Pubmedia’s meeting organizers say virtual conferences are here to stay

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Public media’s conference organizers are placing calculated bets on when and whether to resume in-person meetings.

PBS, which completely canceled its spring 2020 conferences because of the coronavirus pandemic, announced plans to convene a virtual Annual Meeting this May and an in-person PBS Technology Conference in October.

In a Feb. 2 message announcing PBS’ plans, President Paula Kerger advised those who want to meet in Las Vegas this fall to “consider making travel arrangements at a later date.” PBS will continue to monitor developments with coronavirus spread and provide booking details in July, she said.

Leaders of associations that produced virtual events last year said the format has many advantages to improve access to training and professional development. They plan to keep developing ways to boost participation by offering live streams and on-demand access to conference sessions.

Greater Public, for example, will stick with virtually presenting its July 13–22 Public Media Development and Marketing Conference. In the “before times,” the conference was one of the biggest public media events of the year, drawing attendees from public radio and television into big hotel ballrooms every summer.

Citing “vaccine uncertainties and travel constraints,” CEO Joyce MacDonald announced Thursday that Greater Public will build on the virtual format developed for its 2020 “Summer Series Sessions,” which ran from July and into September. Greater Public will charge a modest registration fee for the virtual PMDMC, MacDonald said. She promised a lineup of “relevant sessions that address your daily challenges” and more opportunities for attendees to connect and network.

Goldstein

Though odds are high for some technical glitches in virtual conferences, meeting planners say the technology will improve as demand grows. Abby Goldstein, president of the Public Radio Program Directors Association, said virtual conferences offer many advantages over in-person meetings.

With no travel costs required and reduced fees for registration, virtual conferences are more accessible, Goldstein noted. Most conferences combined livestreams of sessions and keynote speeches with the convenience of on-demand access for attendees who couldn’t catch the event in real time.

PRPD partnered with the Public Media Journalists Association to create the “Let’s Go Live!” Summit over four days last September. Sessions were livestreamed on the Attendify platform and supplemented with some Zoom-hosted events. Goldstein and PMJA Executive Director Terry Gildea said they had few technical problems.

Before the pandemic, each association produced its own in-person conference. PMJA typically attracted 300 attendees to its June meetings, while “a normal year” for PRPD brought about 400 people together each August, Goldstein said.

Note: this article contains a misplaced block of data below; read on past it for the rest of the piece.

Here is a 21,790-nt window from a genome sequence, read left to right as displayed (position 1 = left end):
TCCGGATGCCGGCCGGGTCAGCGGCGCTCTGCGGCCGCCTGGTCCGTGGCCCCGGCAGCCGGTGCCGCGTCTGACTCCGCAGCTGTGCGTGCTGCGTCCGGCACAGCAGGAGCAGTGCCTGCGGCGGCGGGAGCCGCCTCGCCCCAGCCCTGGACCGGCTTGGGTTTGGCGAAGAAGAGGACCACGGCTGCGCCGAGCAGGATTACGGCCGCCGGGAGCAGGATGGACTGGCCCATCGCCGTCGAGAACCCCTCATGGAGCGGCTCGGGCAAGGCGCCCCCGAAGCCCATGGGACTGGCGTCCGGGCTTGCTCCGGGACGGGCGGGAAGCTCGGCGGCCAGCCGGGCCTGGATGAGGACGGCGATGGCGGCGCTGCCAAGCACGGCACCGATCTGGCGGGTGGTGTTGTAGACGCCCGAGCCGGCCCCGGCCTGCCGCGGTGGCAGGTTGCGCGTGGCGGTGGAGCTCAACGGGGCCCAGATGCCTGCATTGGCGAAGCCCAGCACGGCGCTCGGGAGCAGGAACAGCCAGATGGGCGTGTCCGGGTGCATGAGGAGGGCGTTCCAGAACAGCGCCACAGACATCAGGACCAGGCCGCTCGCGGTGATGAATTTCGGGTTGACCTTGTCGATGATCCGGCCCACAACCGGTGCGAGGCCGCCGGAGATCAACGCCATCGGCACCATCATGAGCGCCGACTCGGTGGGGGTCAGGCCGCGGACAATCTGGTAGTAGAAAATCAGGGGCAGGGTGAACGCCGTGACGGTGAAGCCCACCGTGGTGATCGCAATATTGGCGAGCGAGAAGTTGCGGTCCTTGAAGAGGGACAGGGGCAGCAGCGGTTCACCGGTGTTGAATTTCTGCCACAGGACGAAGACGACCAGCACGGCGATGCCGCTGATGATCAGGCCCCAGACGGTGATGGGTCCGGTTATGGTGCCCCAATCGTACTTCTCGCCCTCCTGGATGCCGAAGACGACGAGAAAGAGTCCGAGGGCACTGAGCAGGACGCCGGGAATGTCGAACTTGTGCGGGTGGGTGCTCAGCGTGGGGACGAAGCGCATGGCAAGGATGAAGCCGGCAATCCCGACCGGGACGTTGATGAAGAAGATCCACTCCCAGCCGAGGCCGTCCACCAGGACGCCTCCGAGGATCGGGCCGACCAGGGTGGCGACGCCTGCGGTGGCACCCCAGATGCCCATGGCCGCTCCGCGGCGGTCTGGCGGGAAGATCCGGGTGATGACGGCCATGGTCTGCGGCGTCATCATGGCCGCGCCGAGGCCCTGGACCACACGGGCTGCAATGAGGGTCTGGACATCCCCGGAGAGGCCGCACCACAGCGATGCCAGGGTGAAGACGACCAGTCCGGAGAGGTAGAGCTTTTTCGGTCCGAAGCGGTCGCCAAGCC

“We knew we weren’t going to have 700 people at this conference, but at the end of the day we had 575 people that registered,” she said of “Let’s Go Live!” “We were very happy with our attendance.”

PRPD and PMJA offered discounts for group registration with fees as low as $100 per person.

Goldstein concluded that offering virtual options for attendance creates opportunities for entry- and mid-level employees to participate alongside senior- and executive-level staff.

PMJA recently announced plans to host its own virtual conference June 22–24 and provide additional training on virtual platforms. During its annual retreat, the PMJA Board decided to stick with the virtual conference format and approved registration pricing that encourages stations to register staffers. The cost of a single registration will be $200, but a station that registers five to nine journalists will pay $150 per person; those that register 10 or more people will pay $100 per person.

“Since there is still much uncertainty surrounding the safety of travel and in-person meetings, we decided it would be best not to plan for any in-person events for this year,” Gildea said in the announcement. “We all remain hopeful that 2022 will be the year we can all get together in person once again!”

Leitch

Greater Public tried a different format for its “Summer Series Sessions,” producing free panel talks and keynote sessions that stretched over several weeks. Registration of 2,644 participants was more than double the attendance of 1,093 people who went to the in-person 2019 PMDMC, said Andrew Leitch, VP of operations. Registration by first-time registrants for the summer series grew 265% compared to the last conference, jumping from 359 to 1,312.

Data on attendance and online usage suggested that spreading the summer series out helped keep participants engaged, Leitch said.